Drugs and alcohol damage your body. When you are amid an addiction, you are not necessarily concerned about cooking your next meal or looking at proper nutrition – your focus is on getting your next fix. While you aren’t paying attention, this lack of nutrition can damage your body. The good news is that there are ways to heal you – inside and out.

You know the saying, “you are what you eat.” Why wouldn’t you want to eat good to feel good?

How addiction damages your body

Addiction makes it hard for your body to work as it was meant to. Despite the fact that you may forego eating and focus your eyes directly on your drug of choice, your body may no longer be able to absorb the nutrients it needs even when you do provide them. Here are a few ways in which your addiction may have damaged your body:

  • Alcohol causes major nutrient deficiency. This can affect your nervous system, your liver, and your pancreas. Alcoholism can also lead to diabetes, hypertension, seizures, malnutrition, and permanent cirrhosis of the liver, amongst other ailments.
  • Opiate use affects the gastrointestinal system. Vomiting and diarrhea are very common withdrawal symptoms and can lead to malnutrition and nutrient deficiency.
  • Cocaine and Methamphetamines suppress your appetite. You may forget or choose not to eat for several days at a time, leading to malnutrition.

These are just a few of the ways in which substance abuse can wreak havoc on your body.

The important nutrients for healing

Your body needs nutrients to stay healthy and function properly. In fact, when you lack specific nutrients, your body begins to shut down or malfunction. For instance, excess consumption of alcohol makes it difficult to absorb nutrients such as vitamin B6. Lacking this vitamin can lead to a disease call Wernicke-Korsakoff Syndrome that affects the brain. Scary, right?

Let’s take a look at the nutrients that are most important for healing your body.

  • Carbohydrates. These provide your body with much needed energy, as well as balancing out the brains neurotransmitters and balancing blood sugar.
  • Omega-3 fatty acids, vitamins B6 and B12, and amino acids help keep your system and brain balanced and functioning in a healthier manner. In addition, they assist with your mood and help keep you focused, which is important when you are trying to maintain a successful recovery.
  • Protein helps repair your body.
  • Water is essential. Our bodies are almost three-fourths water and, when we are dehydrated, our body cannot function properly.

How to eat for your health in recovery

With so many foods on the market and so many fad diets, it is hard to know what is true and what is not. Because you are in recovery and you are seeking to obtain maximum nutrition, you will want to focus on a whole food diet. Eating whole foods means removing all the processed foods that contain all types of chemical from your food choices. This ensures that you are just eating the best of the best for you.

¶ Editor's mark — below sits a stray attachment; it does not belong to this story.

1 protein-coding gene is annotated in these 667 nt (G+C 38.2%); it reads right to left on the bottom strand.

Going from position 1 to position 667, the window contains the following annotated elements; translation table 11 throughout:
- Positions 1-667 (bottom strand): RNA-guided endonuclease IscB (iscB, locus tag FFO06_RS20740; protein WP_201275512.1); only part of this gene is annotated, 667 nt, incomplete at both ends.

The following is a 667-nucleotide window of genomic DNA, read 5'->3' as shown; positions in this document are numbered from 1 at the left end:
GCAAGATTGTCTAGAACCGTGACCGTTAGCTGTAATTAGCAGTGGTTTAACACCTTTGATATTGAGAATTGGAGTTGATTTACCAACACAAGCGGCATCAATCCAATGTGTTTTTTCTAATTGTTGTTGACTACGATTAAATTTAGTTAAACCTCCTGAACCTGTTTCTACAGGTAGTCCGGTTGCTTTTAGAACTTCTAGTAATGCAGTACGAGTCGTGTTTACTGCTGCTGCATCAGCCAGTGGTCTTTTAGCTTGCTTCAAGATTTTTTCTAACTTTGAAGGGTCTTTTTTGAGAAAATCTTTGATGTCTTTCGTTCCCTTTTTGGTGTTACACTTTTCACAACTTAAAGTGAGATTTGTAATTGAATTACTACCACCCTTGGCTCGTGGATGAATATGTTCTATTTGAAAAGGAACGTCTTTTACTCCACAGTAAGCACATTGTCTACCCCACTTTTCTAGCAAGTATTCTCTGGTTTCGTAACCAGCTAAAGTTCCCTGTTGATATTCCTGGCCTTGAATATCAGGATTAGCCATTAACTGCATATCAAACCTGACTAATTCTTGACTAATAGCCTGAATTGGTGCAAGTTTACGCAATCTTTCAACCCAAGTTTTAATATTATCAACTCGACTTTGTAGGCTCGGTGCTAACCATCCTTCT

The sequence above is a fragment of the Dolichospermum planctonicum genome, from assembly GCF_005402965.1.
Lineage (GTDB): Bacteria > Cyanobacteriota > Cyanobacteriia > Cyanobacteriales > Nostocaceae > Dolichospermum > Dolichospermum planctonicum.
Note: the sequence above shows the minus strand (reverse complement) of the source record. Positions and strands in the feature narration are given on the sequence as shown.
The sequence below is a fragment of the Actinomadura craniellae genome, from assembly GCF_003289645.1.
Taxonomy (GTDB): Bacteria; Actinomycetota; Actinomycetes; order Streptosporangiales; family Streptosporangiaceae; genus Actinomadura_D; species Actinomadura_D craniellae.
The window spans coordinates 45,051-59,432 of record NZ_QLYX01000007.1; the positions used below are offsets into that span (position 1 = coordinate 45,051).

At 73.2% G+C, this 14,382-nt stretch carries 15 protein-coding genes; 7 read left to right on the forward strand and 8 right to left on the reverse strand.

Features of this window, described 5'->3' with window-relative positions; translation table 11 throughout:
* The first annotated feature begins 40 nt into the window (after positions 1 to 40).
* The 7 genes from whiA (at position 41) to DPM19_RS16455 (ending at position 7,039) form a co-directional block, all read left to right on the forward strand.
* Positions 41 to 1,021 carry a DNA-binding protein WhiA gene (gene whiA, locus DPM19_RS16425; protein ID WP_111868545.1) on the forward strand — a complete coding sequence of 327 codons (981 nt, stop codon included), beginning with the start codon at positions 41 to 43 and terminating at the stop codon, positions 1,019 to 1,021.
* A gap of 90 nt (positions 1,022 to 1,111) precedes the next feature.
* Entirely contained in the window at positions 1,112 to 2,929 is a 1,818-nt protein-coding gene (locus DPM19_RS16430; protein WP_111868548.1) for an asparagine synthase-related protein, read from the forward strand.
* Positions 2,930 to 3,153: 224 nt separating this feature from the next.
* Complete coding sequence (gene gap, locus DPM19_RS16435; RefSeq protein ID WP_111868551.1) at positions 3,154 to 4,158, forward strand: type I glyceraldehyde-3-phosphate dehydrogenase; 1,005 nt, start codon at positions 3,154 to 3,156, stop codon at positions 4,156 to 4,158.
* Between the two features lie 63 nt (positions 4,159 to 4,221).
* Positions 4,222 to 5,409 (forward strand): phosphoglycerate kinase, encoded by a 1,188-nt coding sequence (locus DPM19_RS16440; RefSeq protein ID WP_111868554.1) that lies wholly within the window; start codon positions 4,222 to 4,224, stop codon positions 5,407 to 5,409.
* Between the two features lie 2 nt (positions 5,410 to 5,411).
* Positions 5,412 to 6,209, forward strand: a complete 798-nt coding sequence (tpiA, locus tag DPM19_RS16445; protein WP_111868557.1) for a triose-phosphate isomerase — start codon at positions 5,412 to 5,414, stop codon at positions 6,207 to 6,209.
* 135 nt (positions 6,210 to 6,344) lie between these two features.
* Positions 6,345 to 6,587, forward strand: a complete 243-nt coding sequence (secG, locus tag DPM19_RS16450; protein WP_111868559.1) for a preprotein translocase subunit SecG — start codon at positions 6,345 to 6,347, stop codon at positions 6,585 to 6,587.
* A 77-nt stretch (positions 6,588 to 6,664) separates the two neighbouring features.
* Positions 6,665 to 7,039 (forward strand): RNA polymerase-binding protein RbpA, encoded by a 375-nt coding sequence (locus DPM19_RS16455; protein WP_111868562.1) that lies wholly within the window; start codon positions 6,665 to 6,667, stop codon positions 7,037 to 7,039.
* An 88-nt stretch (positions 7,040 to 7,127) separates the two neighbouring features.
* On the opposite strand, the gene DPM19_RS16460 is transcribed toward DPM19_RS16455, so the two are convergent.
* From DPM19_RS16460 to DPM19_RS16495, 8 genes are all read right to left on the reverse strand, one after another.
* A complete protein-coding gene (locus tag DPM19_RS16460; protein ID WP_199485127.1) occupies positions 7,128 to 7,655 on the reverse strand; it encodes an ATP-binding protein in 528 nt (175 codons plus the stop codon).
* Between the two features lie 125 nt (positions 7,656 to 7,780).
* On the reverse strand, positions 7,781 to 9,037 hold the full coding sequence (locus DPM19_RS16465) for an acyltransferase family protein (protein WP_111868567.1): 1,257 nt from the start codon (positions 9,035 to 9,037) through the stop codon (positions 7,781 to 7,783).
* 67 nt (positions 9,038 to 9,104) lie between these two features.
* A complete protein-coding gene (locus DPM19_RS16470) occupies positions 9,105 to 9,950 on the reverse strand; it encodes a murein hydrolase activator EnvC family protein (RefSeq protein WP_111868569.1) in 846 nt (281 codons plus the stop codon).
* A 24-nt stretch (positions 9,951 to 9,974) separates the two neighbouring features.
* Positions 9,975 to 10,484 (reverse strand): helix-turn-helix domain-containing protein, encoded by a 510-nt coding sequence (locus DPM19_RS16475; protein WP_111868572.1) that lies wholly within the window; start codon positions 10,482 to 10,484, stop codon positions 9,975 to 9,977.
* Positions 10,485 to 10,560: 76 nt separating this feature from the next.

There are five food groups:

  • Fruits
  • Vegetables
  • Whole grains
  • Lean meat
  • Dairy

Eat a variety of foods from each food group focusing primarily on the fruits, veggies, whole grains, and lean meat. Try to include foods of all colors.Avoid foods that are high in fat, high in sodium, and contain added sugars.

Tips for nutritional health in recovery

It can be overwhelming to change your eating habits, especially when you are focused on maintaining your recovery. After all, you are in the process of starting your life over in a new way. Eating healthy doesn’t have to be hard. In fact, there are tips you can follow that can help you focus more on your successful recovery and less on your eating habits.

  • Eat whole foods. Avoid packaged foods and avoid any and all fad diets.
  • Keep a journal. Write down the foods that you eat and how they make you feel.
  • Eat slowly and learn to enjoy your food.
  • Avoid junk and fast food. Carry healthy snacks with you for times when you find yourself in a bind.
  • Spend a couple hours one day each week preparing meals and snacks for the week.
  • Form a group with others in recovery, getting together to enjoy healthy meals and positive socializing.
  • Eat six smaller meals throughout the day, rather than three large meals. And never, ever skip a meal.

Find what works for you and stick with it. Also, talk to those around you to discover new tips, new recipes, etc.

But I don’t want to eat healthy

You may not want to, but you need to. Individuals who have successfully battled their addiction, but do not treat their body in a healthy manner, can find recovery to be a struggle. When we eat bad, we feel bad. You just went through treatment and made a huge positive change in your life – why would you not want to become the best version of yourself?

Successful recovery requires whole body recovery. Do not put healthy nutrition on the backburner. You have come much too far to let your bad eating make you take two steps back in recovery.

Avoid cravings

Many times, those in recovery search for something to replace their addiction. Some may turn to art, others may turn to running or exercise, and yet others may turn to food. Take caution to not let food become your craving.

Minor cravings can be ok – we all have a sweet tooth every now and then. But you know when your craving gets out of hand because you have tools and skills from recovery that can make you aware of this situation. Food cravings can lead to overeating which can lead to obesity. Do not turn to food for comfort from your addiction.

Changing your eating habits can be frustrating. However, letting your body heal from the damage your addiction caused can make you feel like a new person over time. Having great nutritional health can lead you to a healthy body and a healthy mind. Stick with it – your body will thank you!